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The Rowling Magazine Issue #34 · October 2019

How should a Quidditch videogame be?

Simon H.

1453 words

We have all dreamed, at one point in our lives, of playing an awesome quidditch match with our friends, our family or even or enemies to show them who is the best Potterhead! Since it would take us a long time to figure out how to make ourselves a flying Nimbus 2000 or even a Nimbus 2001 if you’re a good friend of Lucius Malfoy, we have to find another way of playing our favorite wizarding sport. Therefore, is it impossible to play quidditch in the Twenty-First Century? Well, yes but actually no. There is a way to make that happen! These days, one of the best ways to recreate things that we don’t know how to make or that don’t really exist is by using video games. So, how should a full-on AAA quidditch video game, that could recreate the one and only feeling of seeking the golden snitch, look like, in 2019?

To start off, let’s take a look at some of the other quidditch video games that are out there on the market. As you can see, there aren’t a lot of them. The first quidditch games, if we can actually call them games, are the short quidditch levels in the Harry Potter games that were made by EA back in 2001. The levels were so short that they can’t even be some sort of model for our game. On the other hand, EA came up with another masterpiece that can actually be useful to us. That game is Harry Potter: Quidditch World Cup. EA’s title was released in October of 2003 on PS2, Xbox, GameCube, Game Boy Advance and PC. Back then, a lot of young or even not so young players really loved it, so we can definitely use some of the elements and gameplay features that this game uses.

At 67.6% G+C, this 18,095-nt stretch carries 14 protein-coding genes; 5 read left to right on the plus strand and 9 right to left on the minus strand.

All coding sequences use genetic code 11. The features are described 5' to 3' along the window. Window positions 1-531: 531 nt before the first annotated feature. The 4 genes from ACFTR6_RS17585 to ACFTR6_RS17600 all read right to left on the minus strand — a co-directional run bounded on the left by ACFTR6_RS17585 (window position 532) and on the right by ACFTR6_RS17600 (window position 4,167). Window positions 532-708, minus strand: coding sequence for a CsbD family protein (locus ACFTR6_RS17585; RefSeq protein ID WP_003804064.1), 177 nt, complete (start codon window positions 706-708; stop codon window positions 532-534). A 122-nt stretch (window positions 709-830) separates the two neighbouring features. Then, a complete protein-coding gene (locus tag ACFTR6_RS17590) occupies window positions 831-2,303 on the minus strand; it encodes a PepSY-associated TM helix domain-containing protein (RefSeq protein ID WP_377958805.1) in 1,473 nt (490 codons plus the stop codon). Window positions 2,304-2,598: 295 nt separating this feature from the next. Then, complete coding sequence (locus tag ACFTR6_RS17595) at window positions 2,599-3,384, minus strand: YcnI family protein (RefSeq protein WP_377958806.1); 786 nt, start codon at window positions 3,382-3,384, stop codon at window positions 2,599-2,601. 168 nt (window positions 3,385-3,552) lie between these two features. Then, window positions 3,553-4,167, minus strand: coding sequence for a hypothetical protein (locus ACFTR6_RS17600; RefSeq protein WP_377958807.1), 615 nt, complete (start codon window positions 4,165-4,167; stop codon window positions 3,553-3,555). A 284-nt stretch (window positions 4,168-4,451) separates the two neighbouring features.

Next up, let’s see what mechanics are being used in modern games and how we could use them in ours. One of the titles that could share a resemblance with our project is Rocket League. In Rocket League, you can use different cars to make points with a giant ball by sending it into a big net. In our game, the broom is the car, the quaffle is the giant ball and the three rings are the big net. Do you see it now? This game that was created by Psyonix in 2015 shares a lot with our hypothetical masterpiece, and we could use it as an inspiration. In contrast, there is a certain thing that shouldn’t be in our game and that currently is in today’s most played sports games. This thing is the amount of characters you can play during one single match in games like Fifa, NHL and Nba 2K. In these titles, you can switch to every character in your team during a meet and that’s something that shall not be in our game. In fact, the player should have to choose one character for the entire match, like in Rocket League. By playing only one character per match, the players will get to know different positions really well and that will enable the creation of great teams, just like in the Wizarding World. Look, Fred and George are beaters when the game starts and they still are when Harry catches the snitch!

It’s now time to talk about the actual video game. First of all, let’s talk game modes. Three game modes should be in this piece of art: solo, local multiplayer, and online multiplayer! In the solo mode, the player would be able to create his character and he or she would follow a storyline that would bring him or her from amateur to pro. They could create their team, play tons of matches and compete in tournaments as they progress in their quidditch career. Next on our list is the local multiplayer mode, a mode that is slowly disappearing today but that definitely has its place in this game, just like it had its place in Harry Potter: Quidditch World Cup. This mode would be perfect to play with or against friends and family in full-on matches, 2 vs 2 matches or even 1 vs 1 duels, where the first player to reach a set amount of points wins! Lastly, the most important mode is here: the online mode!